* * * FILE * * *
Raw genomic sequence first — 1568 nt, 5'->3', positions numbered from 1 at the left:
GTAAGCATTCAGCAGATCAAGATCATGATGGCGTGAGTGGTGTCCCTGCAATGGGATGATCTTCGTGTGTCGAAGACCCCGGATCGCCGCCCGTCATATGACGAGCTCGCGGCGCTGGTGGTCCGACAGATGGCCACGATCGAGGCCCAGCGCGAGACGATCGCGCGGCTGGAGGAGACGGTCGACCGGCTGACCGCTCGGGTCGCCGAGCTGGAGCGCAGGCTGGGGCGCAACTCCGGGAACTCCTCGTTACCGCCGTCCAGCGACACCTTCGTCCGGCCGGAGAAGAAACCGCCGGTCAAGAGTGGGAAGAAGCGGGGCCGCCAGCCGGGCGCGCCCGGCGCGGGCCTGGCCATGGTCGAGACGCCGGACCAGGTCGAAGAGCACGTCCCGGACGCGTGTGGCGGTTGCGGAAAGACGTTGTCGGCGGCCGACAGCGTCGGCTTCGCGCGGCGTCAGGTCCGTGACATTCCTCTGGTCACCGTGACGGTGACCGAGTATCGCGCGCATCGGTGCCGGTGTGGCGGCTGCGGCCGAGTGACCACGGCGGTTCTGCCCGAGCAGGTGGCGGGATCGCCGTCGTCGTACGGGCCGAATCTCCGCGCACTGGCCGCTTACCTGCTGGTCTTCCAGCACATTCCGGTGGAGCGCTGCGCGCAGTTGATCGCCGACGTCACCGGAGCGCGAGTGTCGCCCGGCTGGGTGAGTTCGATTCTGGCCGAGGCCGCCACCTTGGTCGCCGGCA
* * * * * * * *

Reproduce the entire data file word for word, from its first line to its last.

Raw genomic sequence first — 1568 nt, 5'->3', positions numbered from 1 at the left:
GTAAGCATTCAGCAGATCAAGATCATGATGGCGTGAGTGGTGTCCCTGCAATGGGATGATCTTCGTGTGTCGAAGACCCCGGATCGCCGCCCGTCATATGACGAGCTCGCGGCGCTGGTGGTCCGACAGATGGCCACGATCGAGGCCCAGCGCGAGACGATCGCGCGGCTGGAGGAGACGGTCGACCGGCTGACCGCTCGGGTCGCCGAGCTGGAGCGCAGGCTGGGGCGCAACTCCGGGAACTCCTCGTTACCGCCGTCCAGCGACACCTTCGTCCGGCCGGAGAAGAAACCGCCGGTCAAGAGTGGGAAGAAGCGGGGCCGCCAGCCGGGCGCGCCCGGCGCGGGCCTGGCCATGGTCGAGACGCCGGACCAGGTCGAAGAGCACGTCCCGGACGCGTGTGGCGGTTGCGGAAAGACGTTGTCGGCGGCCGACAGCGTCGGCTTCGCGCGGCGTCAGGTCCGTGACATTCCTCTGGTCACCGTGACGGTGACCGAGTATCGCGCGCATCGGTGCCGGTGTGGCGGCTGCGGCCGAGTGACCACGGCGGTTCTGCCCGAGCAGGTGGCGGGATCGCCGTCGTCGTACGGGCCGAATCTCCGCGCACTGGCCGCTTACCTGCTGGTCTTCCAGCACATTCCGGTGGAGCGCTGCGCGCAGTTGATCGCCGACGTCACCGGAGCGCGAGTGTCGCCCGGCTGGGTGAGTTCGATTCTGGCCGAGGCCGCCACCTTGGTCGCCGGCA